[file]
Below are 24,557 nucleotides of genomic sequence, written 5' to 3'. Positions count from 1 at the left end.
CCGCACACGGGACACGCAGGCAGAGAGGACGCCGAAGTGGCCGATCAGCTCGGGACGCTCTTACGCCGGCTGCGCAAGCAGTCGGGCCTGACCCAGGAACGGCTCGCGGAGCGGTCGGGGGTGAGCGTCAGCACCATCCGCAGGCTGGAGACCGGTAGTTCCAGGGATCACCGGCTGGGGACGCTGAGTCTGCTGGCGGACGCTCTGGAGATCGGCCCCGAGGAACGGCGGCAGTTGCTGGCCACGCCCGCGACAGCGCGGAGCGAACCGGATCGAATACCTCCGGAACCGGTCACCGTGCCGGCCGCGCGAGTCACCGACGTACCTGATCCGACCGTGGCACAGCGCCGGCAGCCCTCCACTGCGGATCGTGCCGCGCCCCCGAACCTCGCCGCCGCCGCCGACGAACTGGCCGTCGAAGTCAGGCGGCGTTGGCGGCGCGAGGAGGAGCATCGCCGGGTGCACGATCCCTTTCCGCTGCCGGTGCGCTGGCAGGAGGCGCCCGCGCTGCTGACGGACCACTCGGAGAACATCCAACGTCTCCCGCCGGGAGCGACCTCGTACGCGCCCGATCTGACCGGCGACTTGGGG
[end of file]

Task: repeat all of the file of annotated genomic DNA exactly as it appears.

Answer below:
Below are 24,557 nucleotides of genomic sequence, written 5' to 3'. Positions count from 1 at the left end.
CCGCACACGGGACACGCAGGCAGAGAGGACGCCGAAGTGGCCGATCAGCTCGGGACGCTCTTACGCCGGCTGCGCAAGCAGTCGGGCCTGACCCAGGAACGGCTCGCGGAGCGGTCGGGGGTGAGCGTCAGCACCATCCGCAGGCTGGAGACCGGTAGTTCCAGGGATCACCGGCTGGGGACGCTGAGTCTGCTGGCGGACGCTCTGGAGATCGGCCCCGAGGAACGGCGGCAGTTGCTGGCCACGCCCGCGACAGCGCGGAGCGAACCGGATCGAATACCTCCGGAACCGGTCACCGTGCCGGCCGCGCGAGTCACCGACGTACCTGATCCGACCGTGGCACAGCGCCGGCAGCCCTCCACTGCGGATCGTGCCGCGCCCCCGAACCTCGCCGCCGCCGCCGACGAACTGGCCGTCGAAGTCAGGCGGCGTTGGCGGCGCGAGGAGGAGCATCGCCGGGTGCACGATCCCTTTCCGCTGCCGGTGCGCTGGCAGGAGGCGCCCGCGCTGCTGACGGACCACTCGGAGAACATCCAACGTCTCCCGCCGGGAGCGACCTCGTACGCGCCCGATCTGACCGGCGACTTGGGG